Finding urban photos

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Being out in the city is a chance to find some great photos if you know how to look.

Urban photography is an encompassing phrase for taking photos in the town or city. It’s about finding beauty amongst the architecture and structures on city streets.

When I first started wandering the streets of our city it felt a bit odd. I’d spent a lot of time shooting landscapes. You look for natural beauty and symmetry. Strong colours and tones and all that jazz.

Down on the streets you have to adjust the way you see the buildings and structures. And you have to let the light show you the design that architects came up with.

That’s why I like hitting the city when there is sunlight available. The light bounces of buildings and creates contrast. That’s a good start point to revealing the buildings in a way that many people don’t see.

But even when the light is wintery you can expose the structures to show off their strong shapes.

Arched bridge over the canal

You can also find scenes where there is a blend of old and new. And if you move your feet, there’s ways to capture both in one frame.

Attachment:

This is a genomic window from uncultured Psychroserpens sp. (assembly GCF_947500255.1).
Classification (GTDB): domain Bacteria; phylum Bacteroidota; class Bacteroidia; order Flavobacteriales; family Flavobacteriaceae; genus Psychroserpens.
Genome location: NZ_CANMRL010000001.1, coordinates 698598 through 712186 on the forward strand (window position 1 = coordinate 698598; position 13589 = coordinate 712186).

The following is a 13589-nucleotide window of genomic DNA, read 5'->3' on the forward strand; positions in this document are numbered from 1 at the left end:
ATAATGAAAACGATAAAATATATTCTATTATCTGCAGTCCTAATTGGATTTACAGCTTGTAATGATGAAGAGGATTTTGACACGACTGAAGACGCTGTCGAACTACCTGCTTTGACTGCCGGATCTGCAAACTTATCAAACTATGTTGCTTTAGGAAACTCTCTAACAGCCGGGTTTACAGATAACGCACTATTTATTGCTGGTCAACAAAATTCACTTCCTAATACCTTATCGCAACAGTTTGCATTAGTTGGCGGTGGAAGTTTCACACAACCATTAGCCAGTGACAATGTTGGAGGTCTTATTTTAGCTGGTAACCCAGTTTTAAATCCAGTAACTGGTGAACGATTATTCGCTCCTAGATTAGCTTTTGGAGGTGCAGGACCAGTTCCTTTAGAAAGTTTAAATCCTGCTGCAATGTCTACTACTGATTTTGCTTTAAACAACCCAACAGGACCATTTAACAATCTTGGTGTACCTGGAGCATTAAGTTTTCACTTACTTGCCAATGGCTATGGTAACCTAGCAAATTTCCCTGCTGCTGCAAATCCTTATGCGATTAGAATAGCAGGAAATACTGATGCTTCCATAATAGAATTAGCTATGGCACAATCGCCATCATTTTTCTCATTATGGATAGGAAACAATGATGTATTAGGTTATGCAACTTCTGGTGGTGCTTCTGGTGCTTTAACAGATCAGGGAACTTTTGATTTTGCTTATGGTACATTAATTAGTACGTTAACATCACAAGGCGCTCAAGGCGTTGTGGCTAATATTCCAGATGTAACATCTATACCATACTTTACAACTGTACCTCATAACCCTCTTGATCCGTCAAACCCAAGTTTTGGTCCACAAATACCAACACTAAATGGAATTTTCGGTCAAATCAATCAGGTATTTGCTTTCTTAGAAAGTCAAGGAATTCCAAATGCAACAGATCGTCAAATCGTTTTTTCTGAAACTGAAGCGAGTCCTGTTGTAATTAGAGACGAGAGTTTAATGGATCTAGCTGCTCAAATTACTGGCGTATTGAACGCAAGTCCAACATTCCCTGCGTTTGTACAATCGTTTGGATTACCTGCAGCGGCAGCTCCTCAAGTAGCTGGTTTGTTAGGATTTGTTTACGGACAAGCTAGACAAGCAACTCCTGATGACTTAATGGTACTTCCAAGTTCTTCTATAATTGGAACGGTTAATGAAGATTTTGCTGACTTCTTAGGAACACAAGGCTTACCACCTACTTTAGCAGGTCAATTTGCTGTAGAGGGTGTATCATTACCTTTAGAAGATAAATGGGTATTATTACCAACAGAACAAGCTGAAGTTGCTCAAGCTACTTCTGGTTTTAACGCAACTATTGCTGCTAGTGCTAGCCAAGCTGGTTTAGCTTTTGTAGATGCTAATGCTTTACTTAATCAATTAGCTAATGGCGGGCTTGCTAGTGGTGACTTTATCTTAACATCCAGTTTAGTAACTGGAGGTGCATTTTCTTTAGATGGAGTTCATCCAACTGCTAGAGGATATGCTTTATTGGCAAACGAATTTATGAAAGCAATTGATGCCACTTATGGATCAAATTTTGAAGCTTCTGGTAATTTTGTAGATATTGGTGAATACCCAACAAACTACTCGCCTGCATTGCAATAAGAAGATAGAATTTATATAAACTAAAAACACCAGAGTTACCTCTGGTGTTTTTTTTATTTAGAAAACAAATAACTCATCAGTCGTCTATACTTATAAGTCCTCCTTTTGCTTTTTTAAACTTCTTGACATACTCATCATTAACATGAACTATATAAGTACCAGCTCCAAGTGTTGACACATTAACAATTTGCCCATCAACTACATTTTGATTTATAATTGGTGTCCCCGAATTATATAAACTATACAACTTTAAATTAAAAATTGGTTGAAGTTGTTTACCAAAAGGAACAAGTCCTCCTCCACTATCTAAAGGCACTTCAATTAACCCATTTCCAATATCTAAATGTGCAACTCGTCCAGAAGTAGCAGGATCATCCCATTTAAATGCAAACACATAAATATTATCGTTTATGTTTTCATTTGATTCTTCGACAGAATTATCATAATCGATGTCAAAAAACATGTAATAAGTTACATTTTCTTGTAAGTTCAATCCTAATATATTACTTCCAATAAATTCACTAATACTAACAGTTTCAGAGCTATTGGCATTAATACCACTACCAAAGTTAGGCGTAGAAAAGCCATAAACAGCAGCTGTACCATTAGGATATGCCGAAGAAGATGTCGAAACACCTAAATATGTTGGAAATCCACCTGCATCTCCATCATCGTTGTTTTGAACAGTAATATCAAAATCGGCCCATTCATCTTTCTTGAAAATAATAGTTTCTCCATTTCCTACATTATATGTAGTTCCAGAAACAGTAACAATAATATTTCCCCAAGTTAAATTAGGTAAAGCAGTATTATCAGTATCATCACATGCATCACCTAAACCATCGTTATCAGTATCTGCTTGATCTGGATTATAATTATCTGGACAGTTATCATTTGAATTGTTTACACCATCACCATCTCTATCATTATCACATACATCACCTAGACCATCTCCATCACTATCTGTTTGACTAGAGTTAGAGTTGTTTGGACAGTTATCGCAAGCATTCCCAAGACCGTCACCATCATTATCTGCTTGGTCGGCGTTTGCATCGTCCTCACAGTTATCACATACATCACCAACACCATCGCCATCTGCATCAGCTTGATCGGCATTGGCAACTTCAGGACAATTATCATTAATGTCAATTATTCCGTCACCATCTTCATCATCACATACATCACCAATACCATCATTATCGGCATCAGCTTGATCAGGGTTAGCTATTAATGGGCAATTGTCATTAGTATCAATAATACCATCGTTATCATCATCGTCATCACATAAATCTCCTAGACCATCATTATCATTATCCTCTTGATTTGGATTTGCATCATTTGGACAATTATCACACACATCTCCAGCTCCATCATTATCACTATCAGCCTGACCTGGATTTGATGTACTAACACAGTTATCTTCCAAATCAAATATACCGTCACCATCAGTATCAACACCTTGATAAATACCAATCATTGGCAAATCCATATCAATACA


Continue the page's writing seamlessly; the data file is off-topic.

old and new

As I walk through the city, I like to look for vantage points. Where you get some height there will be photographic opportunities. Like the main photo above. I was halfway down some steps when I saw the scene.

Being down among narrow lanes is an opportunity to use wide angle focal lengths. If you seek out narrow lanes in the older parts of the city, you’ll get shots like this one:

cathedral lanes

I used a 13mm focal length for that one. Wide angle focal lengths are often useful. This next one uses 25mm (one of my favourite focal lengths):

Coventry cathedral

And yes, sometimes you get converging verticals. I like it, though. It helps to create a sense of the height of a building.

There will be times when longer focal lengths come in useful. I shot this one at 50mm:

Coventry University

There’s another point here. Like landscape photography, these scenes would look different when the light is different. Which means, you can go back and make a different photo each time.

Also, since they are buildings, approaching from different directions is worthwhile. It will give you whole new way to shoot the scene.

So, urban photography is different from being out in places of natural beauty. But man-made structures present photographic opportunities, too. You need to train your eye to see them.

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